After running out of things to say to each other, we arrived in Beijing where a CET representative picked us up at the train station. The first thing I noticed when we pulled our suitcases up a ramp to exit the station: “Wow! Isn’t the view…something else.” The sky, unlike southern China without an ocean breeze, was brown, chocked with dust, soot, and the distinct smell of burning wood hung in the air, ‘causing all of us lugging our suitcases to heave and try to forget the air which seemed to cling to our skin and clump together in the nasal passages. Heaving, we left the train station, and one of us had her train ticket snatched directly from her hand. It wasn’t the best of introductions—a city full of grime and shady individuals—yet things seemed to look up when we were able to check into the CET dorm here at Beijing Institute of Education (北京学育大学). The dorms here are nice, better the Hinton James, and we foreigners got along well with each other, although as most were just leaving the airport, conversation was limited. Out school is located an considerable distance from the city center, which has its pluses and minuses (one minus being a 15-20 minute walk to the subway, a plus being we get to see Chinese who are trying to make a living, not concerned with looking fly going down the block). So far I’ve met a few of the shop owners who appear to really appreciate our business as we’re not as tight with money as locals, since the US Dollar does quite well against the RMB. Although my initial impressions of Beijing are that it is dirty, gruff, and people here speak akin to pirates, it’s an extreme change from southern Chinese, which I’m still unsure whether that’s good or bad.

August 7, 2007

Build it up/Tear it down

For all those interested in public policy, there isn’t a better place than Beijing to really see the “text book” come alive. Today, Beijing is only one year before the opening ceremonies to the Olympics, and most people know that the country at large is gearing up for the festivities. Being in China at this time, however, and seeing the change up close and personal leaves know room for second guessing this assumption.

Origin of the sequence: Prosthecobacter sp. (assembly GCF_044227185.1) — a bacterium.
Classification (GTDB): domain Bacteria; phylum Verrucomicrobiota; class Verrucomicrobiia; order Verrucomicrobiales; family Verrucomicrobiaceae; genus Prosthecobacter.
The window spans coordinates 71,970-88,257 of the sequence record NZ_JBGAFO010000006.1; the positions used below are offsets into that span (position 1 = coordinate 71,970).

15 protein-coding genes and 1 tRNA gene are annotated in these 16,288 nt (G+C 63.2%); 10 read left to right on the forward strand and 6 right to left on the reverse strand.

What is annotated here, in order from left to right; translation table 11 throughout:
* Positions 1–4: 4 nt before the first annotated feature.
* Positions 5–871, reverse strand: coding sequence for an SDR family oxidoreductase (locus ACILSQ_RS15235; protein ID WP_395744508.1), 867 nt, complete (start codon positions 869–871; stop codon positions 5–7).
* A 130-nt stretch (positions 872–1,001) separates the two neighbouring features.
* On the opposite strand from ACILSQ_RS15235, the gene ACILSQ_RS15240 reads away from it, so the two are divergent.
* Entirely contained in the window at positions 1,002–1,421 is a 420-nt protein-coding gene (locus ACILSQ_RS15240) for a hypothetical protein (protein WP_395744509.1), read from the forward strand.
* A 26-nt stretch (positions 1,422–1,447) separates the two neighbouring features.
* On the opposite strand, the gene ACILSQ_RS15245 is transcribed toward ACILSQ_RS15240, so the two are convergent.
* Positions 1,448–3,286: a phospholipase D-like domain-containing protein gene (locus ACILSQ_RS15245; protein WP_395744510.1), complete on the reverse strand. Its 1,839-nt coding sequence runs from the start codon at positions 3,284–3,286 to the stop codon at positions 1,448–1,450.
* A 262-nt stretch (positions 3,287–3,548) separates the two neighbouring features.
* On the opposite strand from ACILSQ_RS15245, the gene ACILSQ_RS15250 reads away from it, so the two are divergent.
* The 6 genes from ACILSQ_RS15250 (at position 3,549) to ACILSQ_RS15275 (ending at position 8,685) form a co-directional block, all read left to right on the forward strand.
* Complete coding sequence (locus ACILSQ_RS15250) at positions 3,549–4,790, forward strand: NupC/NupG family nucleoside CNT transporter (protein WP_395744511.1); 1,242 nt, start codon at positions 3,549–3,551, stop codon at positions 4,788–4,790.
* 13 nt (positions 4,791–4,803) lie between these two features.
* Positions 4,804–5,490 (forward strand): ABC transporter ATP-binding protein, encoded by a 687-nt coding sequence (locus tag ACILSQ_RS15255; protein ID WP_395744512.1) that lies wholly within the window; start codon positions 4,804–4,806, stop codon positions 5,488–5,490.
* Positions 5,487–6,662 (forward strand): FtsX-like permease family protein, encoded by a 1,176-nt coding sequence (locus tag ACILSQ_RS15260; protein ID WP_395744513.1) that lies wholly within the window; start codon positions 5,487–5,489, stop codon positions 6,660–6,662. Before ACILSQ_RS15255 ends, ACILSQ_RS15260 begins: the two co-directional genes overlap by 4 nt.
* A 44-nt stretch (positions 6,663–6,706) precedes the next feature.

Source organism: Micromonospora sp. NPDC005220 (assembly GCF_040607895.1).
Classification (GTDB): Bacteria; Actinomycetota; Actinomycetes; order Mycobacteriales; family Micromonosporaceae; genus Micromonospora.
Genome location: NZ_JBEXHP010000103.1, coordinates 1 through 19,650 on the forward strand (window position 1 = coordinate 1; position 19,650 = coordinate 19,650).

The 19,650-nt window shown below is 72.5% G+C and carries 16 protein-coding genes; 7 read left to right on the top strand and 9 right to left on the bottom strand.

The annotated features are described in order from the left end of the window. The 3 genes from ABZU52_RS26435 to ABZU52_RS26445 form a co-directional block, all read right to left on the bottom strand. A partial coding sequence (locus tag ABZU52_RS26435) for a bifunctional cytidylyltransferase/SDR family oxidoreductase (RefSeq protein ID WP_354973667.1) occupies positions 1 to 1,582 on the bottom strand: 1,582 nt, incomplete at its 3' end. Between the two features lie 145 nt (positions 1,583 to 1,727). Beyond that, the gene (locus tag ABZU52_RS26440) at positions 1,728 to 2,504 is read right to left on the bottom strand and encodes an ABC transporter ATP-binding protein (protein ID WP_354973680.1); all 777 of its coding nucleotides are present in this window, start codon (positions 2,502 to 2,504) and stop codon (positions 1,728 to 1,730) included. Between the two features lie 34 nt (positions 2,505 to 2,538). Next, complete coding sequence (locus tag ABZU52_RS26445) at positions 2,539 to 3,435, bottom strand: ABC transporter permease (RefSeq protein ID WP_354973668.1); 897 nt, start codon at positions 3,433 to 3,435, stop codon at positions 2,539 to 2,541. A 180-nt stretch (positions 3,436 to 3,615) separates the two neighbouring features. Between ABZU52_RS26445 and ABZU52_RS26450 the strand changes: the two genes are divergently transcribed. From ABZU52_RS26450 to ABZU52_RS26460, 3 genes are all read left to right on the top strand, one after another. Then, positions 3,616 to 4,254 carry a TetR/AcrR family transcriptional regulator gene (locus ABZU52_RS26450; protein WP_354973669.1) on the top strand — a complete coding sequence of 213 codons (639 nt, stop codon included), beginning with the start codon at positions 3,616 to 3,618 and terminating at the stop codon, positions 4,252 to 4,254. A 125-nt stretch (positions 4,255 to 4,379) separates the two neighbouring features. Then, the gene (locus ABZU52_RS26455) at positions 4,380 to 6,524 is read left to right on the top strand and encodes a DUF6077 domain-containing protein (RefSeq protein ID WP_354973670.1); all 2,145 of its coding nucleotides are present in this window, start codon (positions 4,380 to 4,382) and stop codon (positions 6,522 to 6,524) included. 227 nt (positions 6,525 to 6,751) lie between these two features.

For example, out school is located in the Xizhimen district of Beijing, home to the Beijing Zoo… and not much else. What’s frustrating to us students is that we are equally far from both the subway stations—Xizhimen and Chegongzhuang, making getting to other parts of the city a hassle. When we became aware that they were building a stop closer to our school, we students were intrigued, and went to check out the constructions. Since the 3rd week here, not much has been going on in the area—there wasn’t even a blade of grass for most of the walk, and the walk was made very dangerous from the random bricks popping up along the walkway, very similar to Chapel Hill. Within this last week, however, much has changed in the area. This area now has an overhead rail for the future subway, signs on the street to let traffic know the correct lane, a gate to separate the lanes, and new traffic lights… in less than 5 days.

One night around midnight I was taking a taxi back to campus after visiting a friend, and to my surprise, sparks flew from the far-off skyscrapers as if some sort of short-circuiting was happening. As we approached the building, the construction grew was clearly visible on the street below. In Beijing, trucks carrying construction materials aren’t allowed within the city limits until after 10pm. What that means for many people is that when they wake up, the street on their daily commute is completely different than the day before. At times, I as a short-term resident have to do double takes—have I become lost?…this wasn’t there before?...why is the horse and buggy in the financial district?